Phoenixing[edit]

This is one of two methods a corporate raider can use to strip assets illegally. For this method to work, the corporate raider and the targeted firm must have the same director. Assets of the targeted firm are transferred to the corporate raider to ensure they remain safe from debt collectors.[9] This process lets the corporate raider improve their net worth while leaving liabilities with the targeted company.

Liquidation[edit]

This method acts on completely fraudulent terms, and results in a higher punishment from the Financial Conduct Authority (FCA). Here, corporate raiders take ownership of a company on hostile terms, transfer the assets to their name and then put the dilapidated firm into liquidation. This ensures that the corporate raider improves their net worth, and has no liability to deal with the firm recently placed into liquidation. In comparison to phoenixing, this method has the highest rate of jail sentences issued for those found guilty.

See also[edit]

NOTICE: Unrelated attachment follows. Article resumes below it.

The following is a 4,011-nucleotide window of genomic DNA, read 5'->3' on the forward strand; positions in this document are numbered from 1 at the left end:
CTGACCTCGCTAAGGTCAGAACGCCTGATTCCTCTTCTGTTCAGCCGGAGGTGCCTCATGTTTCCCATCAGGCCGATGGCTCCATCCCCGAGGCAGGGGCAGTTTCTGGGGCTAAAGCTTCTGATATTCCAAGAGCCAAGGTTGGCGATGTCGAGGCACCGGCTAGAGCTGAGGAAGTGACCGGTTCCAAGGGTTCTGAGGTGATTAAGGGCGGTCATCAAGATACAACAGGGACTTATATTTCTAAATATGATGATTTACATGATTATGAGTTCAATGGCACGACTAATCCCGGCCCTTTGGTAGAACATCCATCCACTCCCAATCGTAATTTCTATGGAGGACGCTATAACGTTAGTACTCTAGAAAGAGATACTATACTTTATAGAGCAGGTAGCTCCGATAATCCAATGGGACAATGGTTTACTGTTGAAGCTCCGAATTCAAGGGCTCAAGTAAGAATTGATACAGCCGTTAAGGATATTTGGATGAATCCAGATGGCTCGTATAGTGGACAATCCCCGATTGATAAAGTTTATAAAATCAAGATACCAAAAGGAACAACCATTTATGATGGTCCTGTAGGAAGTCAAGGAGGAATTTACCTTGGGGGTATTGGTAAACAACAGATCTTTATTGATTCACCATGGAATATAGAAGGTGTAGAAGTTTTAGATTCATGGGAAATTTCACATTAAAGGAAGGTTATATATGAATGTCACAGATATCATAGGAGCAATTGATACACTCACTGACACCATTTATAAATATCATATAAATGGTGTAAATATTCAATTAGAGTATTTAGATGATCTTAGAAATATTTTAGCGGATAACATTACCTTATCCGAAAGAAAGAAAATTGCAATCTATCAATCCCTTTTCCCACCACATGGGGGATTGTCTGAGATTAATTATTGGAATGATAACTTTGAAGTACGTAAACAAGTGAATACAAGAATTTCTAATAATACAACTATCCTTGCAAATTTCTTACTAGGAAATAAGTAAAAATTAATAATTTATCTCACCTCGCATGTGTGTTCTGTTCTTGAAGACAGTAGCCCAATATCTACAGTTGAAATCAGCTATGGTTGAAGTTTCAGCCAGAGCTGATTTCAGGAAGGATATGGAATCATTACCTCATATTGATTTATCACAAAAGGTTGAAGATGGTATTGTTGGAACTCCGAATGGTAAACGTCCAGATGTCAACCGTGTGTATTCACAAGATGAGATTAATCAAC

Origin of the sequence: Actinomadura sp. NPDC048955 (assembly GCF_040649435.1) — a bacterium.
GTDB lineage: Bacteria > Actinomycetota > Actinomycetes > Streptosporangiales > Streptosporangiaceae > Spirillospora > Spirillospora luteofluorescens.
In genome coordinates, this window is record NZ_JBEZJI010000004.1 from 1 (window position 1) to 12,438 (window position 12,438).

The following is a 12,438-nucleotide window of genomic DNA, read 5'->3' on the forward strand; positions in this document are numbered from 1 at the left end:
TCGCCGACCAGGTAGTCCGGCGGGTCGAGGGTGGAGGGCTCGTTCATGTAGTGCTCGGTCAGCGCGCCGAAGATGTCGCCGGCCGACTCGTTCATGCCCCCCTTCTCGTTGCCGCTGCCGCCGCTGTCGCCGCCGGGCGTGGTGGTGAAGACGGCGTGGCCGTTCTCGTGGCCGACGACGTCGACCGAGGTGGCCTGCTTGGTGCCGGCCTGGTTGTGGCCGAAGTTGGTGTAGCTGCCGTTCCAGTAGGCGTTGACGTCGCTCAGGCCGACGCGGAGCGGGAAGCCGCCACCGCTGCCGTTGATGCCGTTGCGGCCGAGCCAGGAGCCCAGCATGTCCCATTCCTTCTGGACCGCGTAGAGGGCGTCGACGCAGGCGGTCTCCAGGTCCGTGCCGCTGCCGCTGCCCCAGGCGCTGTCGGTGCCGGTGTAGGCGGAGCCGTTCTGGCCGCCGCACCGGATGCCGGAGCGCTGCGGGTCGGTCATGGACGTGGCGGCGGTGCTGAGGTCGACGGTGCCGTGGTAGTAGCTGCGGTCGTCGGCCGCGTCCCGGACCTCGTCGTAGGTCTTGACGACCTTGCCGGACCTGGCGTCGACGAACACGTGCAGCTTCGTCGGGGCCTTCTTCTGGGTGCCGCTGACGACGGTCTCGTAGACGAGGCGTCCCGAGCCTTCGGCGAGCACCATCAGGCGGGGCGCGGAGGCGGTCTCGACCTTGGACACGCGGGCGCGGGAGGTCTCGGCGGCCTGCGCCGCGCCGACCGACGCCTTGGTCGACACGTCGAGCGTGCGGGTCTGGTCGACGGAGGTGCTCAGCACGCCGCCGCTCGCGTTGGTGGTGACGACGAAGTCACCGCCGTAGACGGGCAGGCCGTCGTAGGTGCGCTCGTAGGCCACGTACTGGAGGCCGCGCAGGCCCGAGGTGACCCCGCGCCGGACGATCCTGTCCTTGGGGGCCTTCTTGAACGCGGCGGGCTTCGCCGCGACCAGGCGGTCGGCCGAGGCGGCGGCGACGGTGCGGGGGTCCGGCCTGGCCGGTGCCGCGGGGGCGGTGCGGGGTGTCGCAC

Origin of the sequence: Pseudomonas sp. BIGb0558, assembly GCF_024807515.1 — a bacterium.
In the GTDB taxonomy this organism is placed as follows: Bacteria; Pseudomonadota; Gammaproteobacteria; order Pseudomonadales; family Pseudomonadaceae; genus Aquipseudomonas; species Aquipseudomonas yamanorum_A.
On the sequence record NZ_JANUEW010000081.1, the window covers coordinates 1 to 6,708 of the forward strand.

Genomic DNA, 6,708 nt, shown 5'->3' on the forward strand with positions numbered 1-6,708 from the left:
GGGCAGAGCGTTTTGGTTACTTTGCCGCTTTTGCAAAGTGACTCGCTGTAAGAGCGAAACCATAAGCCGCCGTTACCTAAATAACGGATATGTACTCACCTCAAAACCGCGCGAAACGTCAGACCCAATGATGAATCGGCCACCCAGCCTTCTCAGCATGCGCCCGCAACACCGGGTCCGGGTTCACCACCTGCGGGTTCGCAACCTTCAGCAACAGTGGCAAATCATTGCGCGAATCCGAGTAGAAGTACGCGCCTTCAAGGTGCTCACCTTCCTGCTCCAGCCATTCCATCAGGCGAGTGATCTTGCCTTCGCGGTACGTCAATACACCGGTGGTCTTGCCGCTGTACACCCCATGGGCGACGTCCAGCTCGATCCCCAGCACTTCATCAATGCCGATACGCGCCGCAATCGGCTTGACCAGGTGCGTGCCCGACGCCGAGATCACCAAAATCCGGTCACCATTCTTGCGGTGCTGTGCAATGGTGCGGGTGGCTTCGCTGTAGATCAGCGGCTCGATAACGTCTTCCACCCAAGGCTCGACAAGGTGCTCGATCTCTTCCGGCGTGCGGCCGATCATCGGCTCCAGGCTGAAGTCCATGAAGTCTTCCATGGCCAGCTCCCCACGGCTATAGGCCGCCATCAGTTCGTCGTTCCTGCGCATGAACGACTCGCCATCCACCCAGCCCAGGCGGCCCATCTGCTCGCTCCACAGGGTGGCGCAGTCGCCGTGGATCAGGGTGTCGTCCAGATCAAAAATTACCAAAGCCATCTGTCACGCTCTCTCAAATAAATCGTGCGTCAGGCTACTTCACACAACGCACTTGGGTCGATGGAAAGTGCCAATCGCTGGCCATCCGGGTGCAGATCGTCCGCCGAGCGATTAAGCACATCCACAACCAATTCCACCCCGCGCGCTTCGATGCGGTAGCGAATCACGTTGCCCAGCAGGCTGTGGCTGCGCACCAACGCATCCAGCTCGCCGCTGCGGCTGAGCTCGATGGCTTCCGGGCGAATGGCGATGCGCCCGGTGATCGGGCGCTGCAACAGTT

References[edit]

  1. ^ "Asset Stripping". HarperCollins. Retrieved 30 October 2014. 
  2. ^ Stevens, Mark (May 2014). King Icahn. Createspace. p. 4. 
  3. ^ Mattera, Phillip. "Chevron: The Big Oil Boys". Retrieved 30 October 2014. 
  4. ^ "Asset-stripping by bosses finished Phones4U". Retrieved 30 October 2014. 
  5. ^ Partington, Adam. "Ex-Phones 4U employee: How the retailer fell down around our ears, and BC Partners forgot to say goodbye". London Evening Standard. Retrieved 30 October 2014. 
  6. ^ Pettinger, Tejvan. "Asset Stripping". Retrieved 30 October 2014. 
  7. ^ Stutz, Howard. "Removal of Fontainebleau's construction crane signals doom for ill-fated Strip hotel". Stephens Media LLC. Retrieved 30 October 2014. 
  8. ^ "Asset Stripping". Crown. Archived from the original on 30 October 2014. Retrieved 30 October 2014. 
  9. ^ "Asset Stripping". Law on the Web. Retrieved 30 October 2014.